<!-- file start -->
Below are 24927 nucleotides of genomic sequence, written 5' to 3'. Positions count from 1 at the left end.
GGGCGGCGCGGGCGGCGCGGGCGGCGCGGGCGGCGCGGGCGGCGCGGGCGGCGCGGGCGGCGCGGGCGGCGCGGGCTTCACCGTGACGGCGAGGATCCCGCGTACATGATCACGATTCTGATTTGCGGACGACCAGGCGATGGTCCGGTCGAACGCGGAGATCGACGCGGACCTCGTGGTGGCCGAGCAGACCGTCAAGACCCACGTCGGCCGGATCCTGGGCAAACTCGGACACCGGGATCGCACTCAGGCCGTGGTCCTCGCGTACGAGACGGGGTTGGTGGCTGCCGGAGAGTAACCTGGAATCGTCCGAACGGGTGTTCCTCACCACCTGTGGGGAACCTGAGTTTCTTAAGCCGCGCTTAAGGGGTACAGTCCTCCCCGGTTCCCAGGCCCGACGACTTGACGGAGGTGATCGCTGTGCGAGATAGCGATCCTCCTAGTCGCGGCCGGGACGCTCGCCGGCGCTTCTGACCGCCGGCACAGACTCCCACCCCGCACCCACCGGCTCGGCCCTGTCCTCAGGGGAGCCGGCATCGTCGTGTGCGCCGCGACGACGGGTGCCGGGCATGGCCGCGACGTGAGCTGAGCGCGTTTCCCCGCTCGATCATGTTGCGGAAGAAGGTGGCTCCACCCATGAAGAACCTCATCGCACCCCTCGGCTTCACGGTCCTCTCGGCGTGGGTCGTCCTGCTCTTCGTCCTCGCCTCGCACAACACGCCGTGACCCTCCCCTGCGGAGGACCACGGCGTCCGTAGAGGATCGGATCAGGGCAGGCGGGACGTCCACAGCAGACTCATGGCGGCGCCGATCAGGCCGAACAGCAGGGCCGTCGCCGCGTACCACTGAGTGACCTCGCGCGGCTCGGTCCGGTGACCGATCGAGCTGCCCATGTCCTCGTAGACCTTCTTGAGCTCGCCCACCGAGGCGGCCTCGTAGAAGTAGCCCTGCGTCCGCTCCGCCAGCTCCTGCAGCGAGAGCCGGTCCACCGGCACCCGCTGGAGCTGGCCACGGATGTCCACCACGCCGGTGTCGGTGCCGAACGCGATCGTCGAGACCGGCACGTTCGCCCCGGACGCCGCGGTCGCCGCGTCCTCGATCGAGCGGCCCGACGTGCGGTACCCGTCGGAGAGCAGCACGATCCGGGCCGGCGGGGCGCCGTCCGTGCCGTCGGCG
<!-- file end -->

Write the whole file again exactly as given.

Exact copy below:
Below are 24927 nucleotides of genomic sequence, written 5' to 3'. Positions count from 1 at the left end.
GGGCGGCGCGGGCGGCGCGGGCGGCGCGGGCGGCGCGGGCGGCGCGGGCGGCGCGGGCGGCGCGGGCGGCGCGGGCTTCACCGTGACGGCGAGGATCCCGCGTACATGATCACGATTCTGATTTGCGGACGACCAGGCGATGGTCCGGTCGAACGCGGAGATCGACGCGGACCTCGTGGTGGCCGAGCAGACCGTCAAGACCCACGTCGGCCGGATCCTGGGCAAACTCGGACACCGGGATCGCACTCAGGCCGTGGTCCTCGCGTACGAGACGGGGTTGGTGGCTGCCGGAGAGTAACCTGGAATCGTCCGAACGGGTGTTCCTCACCACCTGTGGGGAACCTGAGTTTCTTAAGCCGCGCTTAAGGGGTACAGTCCTCCCCGGTTCCCAGGCCCGACGACTTGACGGAGGTGATCGCTGTGCGAGATAGCGATCCTCCTAGTCGCGGCCGGGACGCTCGCCGGCGCTTCTGACCGCCGGCACAGACTCCCACCCCGCACCCACCGGCTCGGCCCTGTCCTCAGGGGAGCCGGCATCGTCGTGTGCGCCGCGACGACGGGTGCCGGGCATGGCCGCGACGTGAGCTGAGCGCGTTTCCCCGCTCGATCATGTTGCGGAAGAAGGTGGCTCCACCCATGAAGAACCTCATCGCACCCCTCGGCTTCACGGTCCTCTCGGCGTGGGTCGTCCTGCTCTTCGTCCTCGCCTCGCACAACACGCCGTGACCCTCCCCTGCGGAGGACCACGGCGTCCGTAGAGGATCGGATCAGGGCAGGCGGGACGTCCACAGCAGACTCATGGCGGCGCCGATCAGGCCGAACAGCAGGGCCGTCGCCGCGTACCACTGAGTGACCTCGCGCGGCTCGGTCCGGTGACCGATCGAGCTGCCCATGTCCTCGTAGACCTTCTTGAGCTCGCCCACCGAGGCGGCCTCGTAGAAGTAGCCCTGCGTCCGCTCCGCCAGCTCCTGCAGCGAGAGCCGGTCCACCGGCACCCGCTGGAGCTGGCCACGGATGTCCACCACGCCGGTGTCGGTGCCGAACGCGATCGTCGAGACCGGCACGTTCGCCCCGGACGCCGCGGTCGCCGCGTCCTCGATCGAGCGGCCCGACGTGCGGTACCCGTCGGAGAGCAGCACGATCCGGGCCGGCGGGGCGCCGTCCGTGCCGTCGGCG